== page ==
Updating go-ipfs

Using ipfs-update

IPFS has an updating tool that can be accessed through ipfs update. The tool is not installed alongside IPFS in order to keep that logic independent of the main codebase. To install ipfs update, download it here.

Downloading IPFS builds using IPFS

List the available versions of go-ipfs:

$ ipfs cat /ipns/dist.ipfs.io/go-ipfs/versions

Then, to view available builds for a version from the previous command ($VERSION):

$ ipfs ls /ipns/dist.ipfs.io/go-ipfs/$VERSION

To download a given build of a version:

$ ipfs get /ipns/dist.ipfs.io/go-ipfs/$VERSION/go-ipfs_$VERSION_darwin-386.tar.gz # darwin 32-bit build
$ ipfs get /ipns/dist.ipfs.io/go-ipfs/$VERSION/go-ipfs_$VERSION_darwin-amd64.tar.gz # darwin 64-bit build
$ ipfs get /ipns/dist.ipfs.io/go-ipfs/$VERSION/go-ipfs_$VERSION_freebsd-amd64.tar.gz # freebsd 64-bit build
$ ipfs get /ipns/dist.ipfs.io/go-ipfs/$VERSION/go-ipfs_$VERSION_linux-386.tar.gz # linux 32-bit build
$ ipfs get /ipns/dist.ipfs.io/go-ipfs/$VERSION/go-ipfs_$VERSION_linux-amd64.tar.gz # linux 64-bit build
$ ipfs get /ipns/dist.ipfs.io/go-ipfs/$VERSION/go-ipfs_$VERSION_linux-arm.tar.gz # linux arm build
$ ipfs get /ipns/dist.ipfs.io/go-ipfs/$VERSION/go-ipfs_$VERSION_windows-amd64.zip # windows 64-bit build

Getting Started


docs: Command-line quick start docs: Command-line reference

To start using IPFS, you must first initialize IPFS's config files on your system, this is done with ipfs init. See ipfs init --help for information on the optional arguments it takes. After initialization is complete, you can use ipfs mount, ipfs add and any of the other commands to explore!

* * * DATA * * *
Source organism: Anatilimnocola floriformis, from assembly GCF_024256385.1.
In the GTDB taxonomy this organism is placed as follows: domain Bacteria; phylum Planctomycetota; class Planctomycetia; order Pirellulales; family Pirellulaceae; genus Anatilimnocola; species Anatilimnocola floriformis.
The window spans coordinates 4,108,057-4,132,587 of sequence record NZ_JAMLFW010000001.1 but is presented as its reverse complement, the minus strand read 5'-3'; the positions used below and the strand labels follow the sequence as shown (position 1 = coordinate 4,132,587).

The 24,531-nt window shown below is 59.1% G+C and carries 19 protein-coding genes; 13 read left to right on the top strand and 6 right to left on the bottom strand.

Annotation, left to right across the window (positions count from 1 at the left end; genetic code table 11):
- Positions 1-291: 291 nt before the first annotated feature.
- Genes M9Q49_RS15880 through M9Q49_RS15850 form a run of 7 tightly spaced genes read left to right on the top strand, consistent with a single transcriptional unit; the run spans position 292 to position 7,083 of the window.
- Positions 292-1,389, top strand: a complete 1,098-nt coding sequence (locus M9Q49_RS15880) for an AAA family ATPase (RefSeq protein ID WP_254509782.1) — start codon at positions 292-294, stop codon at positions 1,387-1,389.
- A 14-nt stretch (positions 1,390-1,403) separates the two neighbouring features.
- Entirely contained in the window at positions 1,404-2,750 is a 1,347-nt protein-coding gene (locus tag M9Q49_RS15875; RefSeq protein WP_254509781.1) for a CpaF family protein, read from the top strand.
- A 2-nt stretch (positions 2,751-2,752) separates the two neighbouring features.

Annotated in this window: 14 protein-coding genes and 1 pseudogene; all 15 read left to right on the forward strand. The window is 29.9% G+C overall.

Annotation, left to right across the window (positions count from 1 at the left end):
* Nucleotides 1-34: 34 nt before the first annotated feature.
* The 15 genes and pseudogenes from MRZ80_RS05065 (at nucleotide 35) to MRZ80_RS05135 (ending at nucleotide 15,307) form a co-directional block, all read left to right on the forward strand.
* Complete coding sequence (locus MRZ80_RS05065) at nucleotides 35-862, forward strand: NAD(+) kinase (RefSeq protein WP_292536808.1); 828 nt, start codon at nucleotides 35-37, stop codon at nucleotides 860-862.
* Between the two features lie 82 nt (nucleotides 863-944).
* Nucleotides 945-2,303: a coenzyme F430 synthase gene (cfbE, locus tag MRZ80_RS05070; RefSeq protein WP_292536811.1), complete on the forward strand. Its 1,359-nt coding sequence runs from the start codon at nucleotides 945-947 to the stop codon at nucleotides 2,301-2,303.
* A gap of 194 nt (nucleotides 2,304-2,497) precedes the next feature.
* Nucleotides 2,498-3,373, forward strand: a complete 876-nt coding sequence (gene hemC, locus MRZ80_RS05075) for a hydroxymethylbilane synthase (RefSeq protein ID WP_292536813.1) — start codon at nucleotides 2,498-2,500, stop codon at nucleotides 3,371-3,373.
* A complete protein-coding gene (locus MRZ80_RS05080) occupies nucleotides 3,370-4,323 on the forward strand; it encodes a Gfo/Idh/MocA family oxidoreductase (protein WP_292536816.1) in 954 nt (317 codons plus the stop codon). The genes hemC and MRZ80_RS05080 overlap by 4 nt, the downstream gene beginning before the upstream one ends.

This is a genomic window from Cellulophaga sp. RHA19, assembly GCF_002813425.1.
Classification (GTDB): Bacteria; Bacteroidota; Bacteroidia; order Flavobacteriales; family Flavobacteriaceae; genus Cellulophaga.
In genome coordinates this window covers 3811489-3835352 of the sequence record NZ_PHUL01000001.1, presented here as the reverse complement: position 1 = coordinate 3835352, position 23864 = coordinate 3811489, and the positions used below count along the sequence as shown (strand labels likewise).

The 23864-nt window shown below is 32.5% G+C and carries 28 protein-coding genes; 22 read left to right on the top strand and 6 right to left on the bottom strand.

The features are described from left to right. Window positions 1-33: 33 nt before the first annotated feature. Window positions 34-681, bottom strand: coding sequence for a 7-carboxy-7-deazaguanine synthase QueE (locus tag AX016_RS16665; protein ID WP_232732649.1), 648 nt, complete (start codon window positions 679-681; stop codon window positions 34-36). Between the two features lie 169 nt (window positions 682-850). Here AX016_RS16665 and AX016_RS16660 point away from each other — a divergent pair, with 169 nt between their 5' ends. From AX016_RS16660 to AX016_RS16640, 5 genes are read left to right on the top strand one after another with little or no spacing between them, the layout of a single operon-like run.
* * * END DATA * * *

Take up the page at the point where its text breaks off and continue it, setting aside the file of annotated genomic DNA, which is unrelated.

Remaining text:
Some things to try

Basic proof of 'ipfs working' locally:

echo "hello world" > hello
ipfs add hello
# This should output a hash string that looks something like:
# QmT78zSuBmuS4z925WZfrqQ1qHaJ56DQaTfyMUF7F8ff5o
ipfs cat <that hash>


If you have previously installed IPFS before and you are running into problems getting a newer version to work, try deleting (or backing up somewhere else) your IPFS config directory (~/.ipfs by default) and rerunning ipfs init. This will reinitialize the config file to its defaults and clear out the local datastore of any bad entries.

Please direct general questions and help requests to our forum or our IRC channel (freenode #ipfs).

If you believe you've found a bug, check the issues list and, if you don't see your problem there, either come talk to us on IRC (freenode #ipfs) or file an issue of your own!


This table is generated using the module package-table with package-table --data=package-list.json.

Listing of the main packages used in the IPFS ecosystem. There are also three specifications worth linking here:

Name CI/Travis Coverage Description
go-libp2p Travis CI codecov p2p networking library
go-libp2p-pubsub Travis CI codecov pubsub built on libp2p
go-libp2p-kad-dht Travis CI codecov dht-backed router
go-libp2p-pubsub-router Travis CI codecov pubsub-backed router
go-cid Travis CI codecov CID implementation
go-multiaddr Travis CI codecov multiaddr implementation
go-multihash Travis CI codecov multihash implementation
go-multibase Travis CI codecov mulitbase implementation
go-unixfs Travis CI codecov the core 'filesystem' logic
go-mfs Travis CI codecov a mutable filesystem editor for unixfs
go-ipfs-posinfo Travis CI codecov helper datatypes for the filestore
go-ipfs-chunker Travis CI codecov file chunkers
go-ipfs-exchange-interface Travis CI codecov exchange service interface